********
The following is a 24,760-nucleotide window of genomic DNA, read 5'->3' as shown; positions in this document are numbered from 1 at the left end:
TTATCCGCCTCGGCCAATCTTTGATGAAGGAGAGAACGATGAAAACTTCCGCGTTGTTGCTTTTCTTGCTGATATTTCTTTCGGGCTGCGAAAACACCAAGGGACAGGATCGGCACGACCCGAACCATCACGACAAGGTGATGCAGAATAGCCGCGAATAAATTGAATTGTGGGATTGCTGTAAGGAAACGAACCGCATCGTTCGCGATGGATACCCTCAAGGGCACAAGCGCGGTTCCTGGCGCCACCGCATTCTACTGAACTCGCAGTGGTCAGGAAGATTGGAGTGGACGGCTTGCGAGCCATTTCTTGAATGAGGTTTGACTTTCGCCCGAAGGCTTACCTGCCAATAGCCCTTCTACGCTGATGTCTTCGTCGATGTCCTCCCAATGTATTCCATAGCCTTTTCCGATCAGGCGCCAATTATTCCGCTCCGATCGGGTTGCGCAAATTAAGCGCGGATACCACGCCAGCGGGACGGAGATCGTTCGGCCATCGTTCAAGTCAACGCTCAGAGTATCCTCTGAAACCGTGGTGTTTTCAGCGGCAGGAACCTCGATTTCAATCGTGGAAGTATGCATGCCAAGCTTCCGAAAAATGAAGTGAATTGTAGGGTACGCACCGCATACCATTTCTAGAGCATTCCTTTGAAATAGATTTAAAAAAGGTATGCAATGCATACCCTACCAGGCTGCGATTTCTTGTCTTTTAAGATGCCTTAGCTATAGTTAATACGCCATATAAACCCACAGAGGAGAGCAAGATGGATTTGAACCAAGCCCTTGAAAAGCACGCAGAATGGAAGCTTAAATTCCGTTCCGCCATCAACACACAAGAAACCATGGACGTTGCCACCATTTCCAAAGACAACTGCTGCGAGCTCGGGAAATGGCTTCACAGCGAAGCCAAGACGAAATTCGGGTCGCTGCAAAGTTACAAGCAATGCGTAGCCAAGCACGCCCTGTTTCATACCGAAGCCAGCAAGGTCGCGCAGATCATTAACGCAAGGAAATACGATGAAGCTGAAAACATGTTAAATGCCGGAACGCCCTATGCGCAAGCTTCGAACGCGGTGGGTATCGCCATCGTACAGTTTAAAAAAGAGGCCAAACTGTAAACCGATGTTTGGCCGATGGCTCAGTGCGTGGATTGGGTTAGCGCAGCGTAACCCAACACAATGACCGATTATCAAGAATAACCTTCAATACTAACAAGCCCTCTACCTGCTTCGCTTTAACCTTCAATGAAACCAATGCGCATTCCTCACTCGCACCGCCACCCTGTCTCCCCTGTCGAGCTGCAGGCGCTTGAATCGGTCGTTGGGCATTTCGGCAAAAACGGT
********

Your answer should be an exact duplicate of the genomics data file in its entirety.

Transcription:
The following is a 24,760-nucleotide window of genomic DNA, read 5'->3' as shown; positions in this document are numbered from 1 at the left end:
TTATCCGCCTCGGCCAATCTTTGATGAAGGAGAGAACGATGAAAACTTCCGCGTTGTTGCTTTTCTTGCTGATATTTCTTTCGGGCTGCGAAAACACCAAGGGACAGGATCGGCACGACCCGAACCATCACGACAAGGTGATGCAGAATAGCCGCGAATAAATTGAATTGTGGGATTGCTGTAAGGAAACGAACCGCATCGTTCGCGATGGATACCCTCAAGGGCACAAGCGCGGTTCCTGGCGCCACCGCATTCTACTGAACTCGCAGTGGTCAGGAAGATTGGAGTGGACGGCTTGCGAGCCATTTCTTGAATGAGGTTTGACTTTCGCCCGAAGGCTTACCTGCCAATAGCCCTTCTACGCTGATGTCTTCGTCGATGTCCTCCCAATGTATTCCATAGCCTTTTCCGATCAGGCGCCAATTATTCCGCTCCGATCGGGTTGCGCAAATTAAGCGCGGATACCACGCCAGCGGGACGGAGATCGTTCGGCCATCGTTCAAGTCAACGCTCAGAGTATCCTCTGAAACCGTGGTGTTTTCAGCGGCAGGAACCTCGATTTCAATCGTGGAAGTATGCATGCCAAGCTTCCGAAAAATGAAGTGAATTGTAGGGTACGCACCGCATACCATTTCTAGAGCATTCCTTTGAAATAGATTTAAAAAAGGTATGCAATGCATACCCTACCAGGCTGCGATTTCTTGTCTTTTAAGATGCCTTAGCTATAGTTAATACGCCATATAAACCCACAGAGGAGAGCAAGATGGATTTGAACCAAGCCCTTGAAAAGCACGCAGAATGGAAGCTTAAATTCCGTTCCGCCATCAACACACAAGAAACCATGGACGTTGCCACCATTTCCAAAGACAACTGCTGCGAGCTCGGGAAATGGCTTCACAGCGAAGCCAAGACGAAATTCGGGTCGCTGCAAAGTTACAAGCAATGCGTAGCCAAGCACGCCCTGTTTCATACCGAAGCCAGCAAGGTCGCGCAGATCATTAACGCAAGGAAATACGATGAAGCTGAAAACATGTTAAATGCCGGAACGCCCTATGCGCAAGCTTCGAACGCGGTGGGTATCGCCATCGTACAGTTTAAAAAAGAGGCCAAACTGTAAACCGATGTTTGGCCGATGGCTCAGTGCGTGGATTGGGTTAGCGCAGCGTAACCCAACACAATGACCGATTATCAAGAATAACCTTCAATACTAACAAGCCCTCTACCTGCTTCGCTTTAACCTTCAATGAAACCAATGCGCATTCCTCACTCGCACCGCCACCCTGTCTCCCCTGTCGAGCTGCAGGCGCTTGAATCGGTCGTTGGGCATTTCGGCAAAAACGGT